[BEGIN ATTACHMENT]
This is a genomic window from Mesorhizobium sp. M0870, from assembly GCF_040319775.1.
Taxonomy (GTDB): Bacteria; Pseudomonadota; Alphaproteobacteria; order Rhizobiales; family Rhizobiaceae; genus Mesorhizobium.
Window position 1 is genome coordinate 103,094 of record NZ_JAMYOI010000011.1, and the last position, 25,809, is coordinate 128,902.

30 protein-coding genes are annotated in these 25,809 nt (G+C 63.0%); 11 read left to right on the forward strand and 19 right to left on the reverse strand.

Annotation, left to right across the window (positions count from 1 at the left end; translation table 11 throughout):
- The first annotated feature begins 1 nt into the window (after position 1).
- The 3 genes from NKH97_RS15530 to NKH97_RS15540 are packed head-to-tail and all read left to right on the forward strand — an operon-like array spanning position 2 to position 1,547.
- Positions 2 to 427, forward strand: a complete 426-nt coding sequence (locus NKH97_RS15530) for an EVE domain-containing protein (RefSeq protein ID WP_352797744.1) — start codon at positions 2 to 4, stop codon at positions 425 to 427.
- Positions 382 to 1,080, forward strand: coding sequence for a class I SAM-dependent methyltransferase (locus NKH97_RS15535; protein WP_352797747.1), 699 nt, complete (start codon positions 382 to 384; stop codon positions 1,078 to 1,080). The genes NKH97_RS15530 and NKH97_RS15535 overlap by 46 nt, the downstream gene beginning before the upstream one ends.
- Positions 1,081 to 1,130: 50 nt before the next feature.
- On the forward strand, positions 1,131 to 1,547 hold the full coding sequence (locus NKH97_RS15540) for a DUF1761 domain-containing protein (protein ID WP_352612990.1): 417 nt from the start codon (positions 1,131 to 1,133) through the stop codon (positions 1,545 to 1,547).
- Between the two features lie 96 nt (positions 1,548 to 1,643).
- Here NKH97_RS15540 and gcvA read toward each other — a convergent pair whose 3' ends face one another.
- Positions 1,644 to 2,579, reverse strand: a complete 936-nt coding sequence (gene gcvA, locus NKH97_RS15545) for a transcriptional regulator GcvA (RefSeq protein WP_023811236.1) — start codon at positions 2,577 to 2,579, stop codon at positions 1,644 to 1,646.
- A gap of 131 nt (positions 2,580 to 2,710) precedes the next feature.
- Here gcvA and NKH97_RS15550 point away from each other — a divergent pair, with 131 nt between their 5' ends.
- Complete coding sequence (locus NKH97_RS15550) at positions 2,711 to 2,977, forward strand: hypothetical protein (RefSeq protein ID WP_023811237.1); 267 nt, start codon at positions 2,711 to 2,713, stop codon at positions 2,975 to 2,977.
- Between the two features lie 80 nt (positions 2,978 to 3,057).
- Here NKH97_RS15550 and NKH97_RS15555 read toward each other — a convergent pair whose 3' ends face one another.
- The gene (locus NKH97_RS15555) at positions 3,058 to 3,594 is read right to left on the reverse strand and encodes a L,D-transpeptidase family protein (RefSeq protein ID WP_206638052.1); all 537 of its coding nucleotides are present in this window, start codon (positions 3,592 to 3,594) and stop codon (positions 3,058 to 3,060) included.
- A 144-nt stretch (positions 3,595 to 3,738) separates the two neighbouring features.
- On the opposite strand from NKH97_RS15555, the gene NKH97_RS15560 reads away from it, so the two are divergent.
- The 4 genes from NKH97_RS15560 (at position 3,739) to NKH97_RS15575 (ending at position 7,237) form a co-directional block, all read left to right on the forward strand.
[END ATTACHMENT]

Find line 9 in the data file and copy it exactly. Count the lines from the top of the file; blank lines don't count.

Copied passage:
- Positions 382 to 1,080, forward strand: coding sequence for a class I SAM-dependent methyltransferase (locus NKH97_RS15535; protein WP_352797747.1), 699 nt, complete (start codon positions 382 to 384; stop codon positions 1,078 to 1,080). The genes NKH97_RS15530 and NKH97_RS15535 overlap by 46 nt, the downstream gene beginning before the upstream one ends.